Archive - December 12, 2014

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America’s Torture Treaty

America’s Torture Treaty

In the whirl of public discussion since release of the Senate Select Committee on Intelligence report on CIA detention and interrogation after 9/11, I mostly hear a back-and-forth volley of one side insisting, “Torture worked!” (implied: “therefore it is o.k.”), and the other side insisting, “Torture is wrong, just wrong! (And it doesn’t work.)” For me, having already made clear my opposition to torture, I find it deeply disturbing that torture is even considered debatable.

At the same time, I also find it perplexing that the two sides argue with such vehemence that one might think the winner of the media debate would get to set policy — policy right now, on a whim.

I think it is worth reminding Americans, or notifying them if they don’t already know, that the U.S. signed (1988) and then ratified (1994) the United Nations Convention against Torture and Other Cruel, Inhuman or Degrading Treatment or Punishment (UNCAT).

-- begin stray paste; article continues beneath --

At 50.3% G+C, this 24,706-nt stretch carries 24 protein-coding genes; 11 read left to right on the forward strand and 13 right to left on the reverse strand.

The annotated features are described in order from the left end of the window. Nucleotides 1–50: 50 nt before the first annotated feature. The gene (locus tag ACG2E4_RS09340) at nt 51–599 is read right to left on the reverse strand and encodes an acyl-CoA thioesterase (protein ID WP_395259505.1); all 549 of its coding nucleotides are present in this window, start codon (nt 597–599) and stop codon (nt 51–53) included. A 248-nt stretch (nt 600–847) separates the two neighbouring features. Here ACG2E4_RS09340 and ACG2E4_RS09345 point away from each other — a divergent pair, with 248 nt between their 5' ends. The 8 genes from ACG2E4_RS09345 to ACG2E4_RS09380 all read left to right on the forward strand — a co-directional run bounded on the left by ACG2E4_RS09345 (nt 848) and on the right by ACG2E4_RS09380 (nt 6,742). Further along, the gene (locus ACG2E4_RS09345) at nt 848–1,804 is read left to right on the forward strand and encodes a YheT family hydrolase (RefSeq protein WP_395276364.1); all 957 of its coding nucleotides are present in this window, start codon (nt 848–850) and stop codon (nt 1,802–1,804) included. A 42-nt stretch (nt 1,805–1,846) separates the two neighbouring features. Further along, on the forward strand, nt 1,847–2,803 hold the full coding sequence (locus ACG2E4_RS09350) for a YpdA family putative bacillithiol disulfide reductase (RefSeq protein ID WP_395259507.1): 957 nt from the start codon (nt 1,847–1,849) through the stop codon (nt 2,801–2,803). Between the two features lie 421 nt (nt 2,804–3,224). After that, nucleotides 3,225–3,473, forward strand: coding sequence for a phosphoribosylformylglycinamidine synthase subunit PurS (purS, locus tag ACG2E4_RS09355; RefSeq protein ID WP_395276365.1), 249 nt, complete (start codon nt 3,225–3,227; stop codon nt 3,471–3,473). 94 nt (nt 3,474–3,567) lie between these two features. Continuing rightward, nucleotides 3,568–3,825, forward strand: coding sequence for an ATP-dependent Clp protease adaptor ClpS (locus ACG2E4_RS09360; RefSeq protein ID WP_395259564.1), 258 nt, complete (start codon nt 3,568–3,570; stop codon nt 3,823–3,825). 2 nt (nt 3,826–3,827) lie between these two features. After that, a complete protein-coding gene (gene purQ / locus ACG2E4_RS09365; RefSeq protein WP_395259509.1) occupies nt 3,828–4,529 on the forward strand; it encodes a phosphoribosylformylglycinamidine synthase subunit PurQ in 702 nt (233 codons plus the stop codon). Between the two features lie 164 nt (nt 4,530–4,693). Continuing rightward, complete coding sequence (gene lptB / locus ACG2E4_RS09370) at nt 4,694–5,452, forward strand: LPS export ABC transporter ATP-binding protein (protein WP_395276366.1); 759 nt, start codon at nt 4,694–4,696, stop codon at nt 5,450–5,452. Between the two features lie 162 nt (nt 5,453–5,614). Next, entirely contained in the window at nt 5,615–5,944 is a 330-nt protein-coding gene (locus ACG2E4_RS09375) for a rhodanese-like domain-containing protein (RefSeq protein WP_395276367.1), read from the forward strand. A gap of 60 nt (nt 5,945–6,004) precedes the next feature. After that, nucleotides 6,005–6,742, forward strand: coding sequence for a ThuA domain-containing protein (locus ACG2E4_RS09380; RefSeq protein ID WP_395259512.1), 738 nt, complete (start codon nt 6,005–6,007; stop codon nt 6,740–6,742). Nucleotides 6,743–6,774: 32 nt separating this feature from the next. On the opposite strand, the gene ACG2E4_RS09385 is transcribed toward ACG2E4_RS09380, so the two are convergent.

UNCAT defines torture as:

any act by which severe pain or suffering, whether physical or mental, is intentionally inflicted on a person for such purposes as obtaining from him or a third person information or a confession, punishing him for an act he or a third person has committed or is suspected of having committed, or intimidating or coercing him or a third person, or for any reason based on discrimination of any kind, when such pain or suffering is inflicted by or at the instigation of or with the consent or acquiescence of a public official or other person acting in an official capacity.

Furthermore, “No exceptional circumstances whatsoever, whether a state of war or a threat of war, internal political instability or any other public emergency, may be invoked as a justification of torture.” (Article 2)

When the 9/11 attacks happened and I went to work for the Department of Defense late in 2001 I had never heard of UNCAT. In 2003 when I was informed that my next assignment, then with the Defense Intelligence Agency, would be interrogation training followed by deployment as an interrogator to Guantanamo, I had never heard of UNCAT. I suspect even today many Americans have never heard of UNCAT; this is unfortunate.

I learned about UNCAT because the Department of Defense included this as a mandatory component of our interrogation training. I distinctly remember that after the instructor explained the history and content of UNCAT, he told us in no uncertain terms, “This is the law of the land.”

© Daniel Philpott The views expressed in this forum are those of the individual contributors and do not necessarily represent those of Daniel Philpott, CCHR, or the University of Notre Dame.